Abstract
Polymorphisms in the dopamine D2 receptor gene (DRD2) have repeatedly been associated with schizophrenia. Recently, the C957T polymorphism (rs6277), which alters mRNA stability and dopamine-induced upregulation of DRD2 expression in cell cultures and DRD2 mRNA translation in vitro, was tested for an association with the disease. Frequency of the C allele, corresponding to a normal wild-type level of expression, was higher in patients compared to controls, and that of the T allele was lower. To replicate and extend previous findings, we conducted an association study of the C957T polymorphism and two additional SNPs (C939T and TaqIA) in 311 patients with a DSM-IV diagnosis of schizophrenia and 364 mentally healthy people from the Russian population as controls. The results of our study confirmed the association between the C957T polymorphism and schizophrenia. Consistent with previous findings, frequency of the C allele and the CC genotype were higher in patients compared to the control group (p=0.002). Meta-analysis of total 5 samples also suggests significant allelic association. The distribution of C939T genotypes in the case sample was significantly different from that of the controls: in the case sample, the TT genotype frequency was higher compared to the combined frequency of CT and CC genotypes (p=0.002). Though no association was found between the TaqIA polymorphism and schizophrenia, a haplotype-wise analysis revealed a lower frequency of the T-C (C957T-TaqIA) haplotype in patients (p=0.02). In conclusion, our findings provide additional evidence for an association between the C957T polymorphism and schizophrenia.
PubMed ID
18255274 View in PubMed
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Beta-catenin in schizophrenia: Possibly deleterious novel mutation.

https://arctichealth.org/en/permalink/ahliterature271154
Source
Psychiatry Res. 2015 Aug 30;228(3):843-8
Publication Type
Article
Date
Aug-30-2015
Author
Anastasia Levchenko
Stepan Davtian
Olga Freylichman
Maria Zagrivnaya
Anna Kostareva
Yegor Malashichev
Source
Psychiatry Res. 2015 Aug 30;228(3):843-8
Date
Aug-30-2015
Language
English
Publication Type
Article
Keywords
Adult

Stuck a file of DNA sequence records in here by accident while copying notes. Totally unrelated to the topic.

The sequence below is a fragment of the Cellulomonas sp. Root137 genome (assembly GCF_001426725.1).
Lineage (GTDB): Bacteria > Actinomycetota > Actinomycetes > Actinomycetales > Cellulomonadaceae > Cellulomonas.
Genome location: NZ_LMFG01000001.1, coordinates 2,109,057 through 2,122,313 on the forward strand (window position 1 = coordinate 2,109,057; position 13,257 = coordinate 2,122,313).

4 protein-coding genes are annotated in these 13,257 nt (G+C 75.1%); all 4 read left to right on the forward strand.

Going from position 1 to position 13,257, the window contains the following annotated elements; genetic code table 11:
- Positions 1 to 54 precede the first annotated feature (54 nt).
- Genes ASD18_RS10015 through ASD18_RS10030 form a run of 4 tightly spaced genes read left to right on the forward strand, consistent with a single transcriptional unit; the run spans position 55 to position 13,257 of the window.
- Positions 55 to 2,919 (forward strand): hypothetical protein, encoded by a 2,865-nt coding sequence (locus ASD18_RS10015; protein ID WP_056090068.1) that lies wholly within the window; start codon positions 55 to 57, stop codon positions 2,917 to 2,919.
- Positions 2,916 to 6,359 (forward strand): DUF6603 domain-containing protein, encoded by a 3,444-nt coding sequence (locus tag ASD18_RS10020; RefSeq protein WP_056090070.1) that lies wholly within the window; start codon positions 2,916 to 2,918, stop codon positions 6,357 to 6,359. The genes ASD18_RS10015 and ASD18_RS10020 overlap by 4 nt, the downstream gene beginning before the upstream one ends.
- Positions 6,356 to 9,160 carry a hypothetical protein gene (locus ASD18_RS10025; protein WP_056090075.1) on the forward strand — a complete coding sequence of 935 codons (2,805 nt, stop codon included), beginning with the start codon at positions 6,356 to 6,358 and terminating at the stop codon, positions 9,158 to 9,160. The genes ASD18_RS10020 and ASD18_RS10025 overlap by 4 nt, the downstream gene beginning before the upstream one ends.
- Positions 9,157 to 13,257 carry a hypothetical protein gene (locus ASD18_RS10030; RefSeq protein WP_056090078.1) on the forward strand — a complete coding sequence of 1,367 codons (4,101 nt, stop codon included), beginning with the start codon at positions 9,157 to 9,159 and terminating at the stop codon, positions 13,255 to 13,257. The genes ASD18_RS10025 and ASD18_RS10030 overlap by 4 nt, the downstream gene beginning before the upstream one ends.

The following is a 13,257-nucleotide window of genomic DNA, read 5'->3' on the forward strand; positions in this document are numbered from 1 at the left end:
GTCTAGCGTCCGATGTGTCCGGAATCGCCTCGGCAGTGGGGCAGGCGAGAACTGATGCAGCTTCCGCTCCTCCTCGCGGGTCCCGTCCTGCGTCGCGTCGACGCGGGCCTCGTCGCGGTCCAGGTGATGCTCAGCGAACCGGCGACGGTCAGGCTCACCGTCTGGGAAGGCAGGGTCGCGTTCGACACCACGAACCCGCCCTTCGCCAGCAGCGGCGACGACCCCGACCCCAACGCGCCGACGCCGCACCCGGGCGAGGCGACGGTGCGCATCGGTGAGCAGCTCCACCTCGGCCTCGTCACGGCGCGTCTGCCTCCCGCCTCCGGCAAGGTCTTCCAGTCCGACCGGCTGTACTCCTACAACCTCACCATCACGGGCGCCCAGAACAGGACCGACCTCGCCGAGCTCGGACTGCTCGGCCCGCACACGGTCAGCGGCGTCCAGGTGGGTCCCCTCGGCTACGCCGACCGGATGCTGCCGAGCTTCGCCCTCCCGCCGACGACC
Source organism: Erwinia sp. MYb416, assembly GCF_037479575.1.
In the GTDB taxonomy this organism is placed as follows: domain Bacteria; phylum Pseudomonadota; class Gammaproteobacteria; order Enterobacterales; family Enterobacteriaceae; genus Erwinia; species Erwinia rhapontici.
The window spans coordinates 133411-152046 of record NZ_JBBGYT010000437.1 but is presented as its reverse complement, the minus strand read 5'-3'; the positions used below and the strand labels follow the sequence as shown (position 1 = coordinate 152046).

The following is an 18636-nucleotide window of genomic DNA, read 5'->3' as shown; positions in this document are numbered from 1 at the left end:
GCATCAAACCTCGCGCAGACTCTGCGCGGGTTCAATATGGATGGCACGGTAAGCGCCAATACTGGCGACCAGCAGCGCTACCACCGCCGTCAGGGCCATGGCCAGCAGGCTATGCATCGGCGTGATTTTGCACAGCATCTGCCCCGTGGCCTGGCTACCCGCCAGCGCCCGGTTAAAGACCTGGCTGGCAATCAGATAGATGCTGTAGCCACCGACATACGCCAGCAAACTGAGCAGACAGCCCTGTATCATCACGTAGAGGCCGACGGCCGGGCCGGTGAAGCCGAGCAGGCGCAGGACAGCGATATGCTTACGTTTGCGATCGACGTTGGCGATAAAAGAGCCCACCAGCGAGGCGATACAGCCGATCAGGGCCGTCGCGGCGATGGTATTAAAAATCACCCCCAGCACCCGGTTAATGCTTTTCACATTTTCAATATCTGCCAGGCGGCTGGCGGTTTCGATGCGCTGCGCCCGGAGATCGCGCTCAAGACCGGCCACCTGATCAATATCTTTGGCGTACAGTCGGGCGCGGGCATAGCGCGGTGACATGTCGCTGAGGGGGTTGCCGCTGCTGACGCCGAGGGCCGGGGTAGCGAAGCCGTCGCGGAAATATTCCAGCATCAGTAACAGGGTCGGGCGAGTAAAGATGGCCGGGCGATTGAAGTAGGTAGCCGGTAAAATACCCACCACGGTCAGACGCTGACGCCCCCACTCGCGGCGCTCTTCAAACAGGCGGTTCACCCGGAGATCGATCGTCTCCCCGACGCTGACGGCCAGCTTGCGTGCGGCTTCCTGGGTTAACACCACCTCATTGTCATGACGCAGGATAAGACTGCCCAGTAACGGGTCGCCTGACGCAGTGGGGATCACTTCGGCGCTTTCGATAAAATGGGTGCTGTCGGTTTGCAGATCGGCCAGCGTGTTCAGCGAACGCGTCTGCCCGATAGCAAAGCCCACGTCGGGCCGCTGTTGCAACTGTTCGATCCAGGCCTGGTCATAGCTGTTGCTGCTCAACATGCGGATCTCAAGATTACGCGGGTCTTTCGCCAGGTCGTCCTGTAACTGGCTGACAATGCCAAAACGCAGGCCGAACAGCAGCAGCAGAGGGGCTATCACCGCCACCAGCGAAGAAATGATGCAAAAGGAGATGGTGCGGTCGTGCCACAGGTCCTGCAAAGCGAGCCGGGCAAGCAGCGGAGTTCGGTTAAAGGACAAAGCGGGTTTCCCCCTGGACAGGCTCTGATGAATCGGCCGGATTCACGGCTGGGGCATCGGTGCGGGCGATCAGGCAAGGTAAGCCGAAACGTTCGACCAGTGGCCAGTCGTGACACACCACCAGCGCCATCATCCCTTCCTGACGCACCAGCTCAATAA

Alleles
Female
Genetic Association Studies
Genetic Variation - genetics
Glycoproteins - genetics
Humans
Male
Mutation - genetics
Russia
Schizophrenia - diagnosis - genetics
Schizophrenic Psychology
Wnt Proteins - genetics
Young Adult
beta Catenin - genetics
Abstract
Schizophrenia is a debilitating psychiatric disorder, affecting approximately 1% of the human population. Mostly genetic factors contribute to schizophrenia, but the genetics are complex and various aspects of brain functioning and structure, from development to synapse plasticity, seem to be involved in the pathogenesis. The goal of the study was to look for novel mutations in genes, implicated in molecular networks, important in schizophrenia. In the study four candidate genes taking part in the WNT signaling pathway were analyzed by sequencing in a cohort of 87 schizophrenia patients from Saint Petersburg, Russia. The gene list included CTNNB1 (beta-catenin), GSK3B, WNT2B and WNT7B. The impact of discovered variants on the protein function was analyzed in silico. We found three variants in the genes CTNNB1 and WNT7B, absent in healthy controls, including 212 controls from the same geographic area. The novel mutation c.1943A>G (p.N648S) in CTNNB1 seems to be the best candidate for disease-associated mutation in this study, as it damages the protein product in silico. This is the first study reporting mutations in CTNNB1 in schizophrenia.
PubMed ID
26027441 View in PubMed
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Childhood growth and future development of psychotic disorder among Helsinki high-risk children.

https://arctichealth.org/en/permalink/ahliterature174506
Source
Schizophr Res. 2005 Jul 1;76(1):105-12
Publication Type
Article
Date
Jul-1-2005
Author
Laura T Niemi
Jaana M Suvisaari
Jari K Haukka
Jouko K Lönnqvist
Author Affiliation
Department of Mental Health and Alcohol Research, KTL, National Public Health Institute, Mannerheimintie, Helsinki, Finland. laura.niemi@ktl.fi
Source
Schizophr Res. 2005 Jul 1;76(1):105-12
Date
Jul-1-2005
Language
English
Publication Type
Article
Keywords
Adolescent
Adult
Birth weight
Body Height - genetics
Body mass index
Child
Child, Preschool
Female
Finland
Genetic Predisposition to Disease - genetics
Humans
Infant
Infant, Newborn
Logistic Models
Male
Reference Values
Risk factors
Schizophrenia - diagnosis - genetics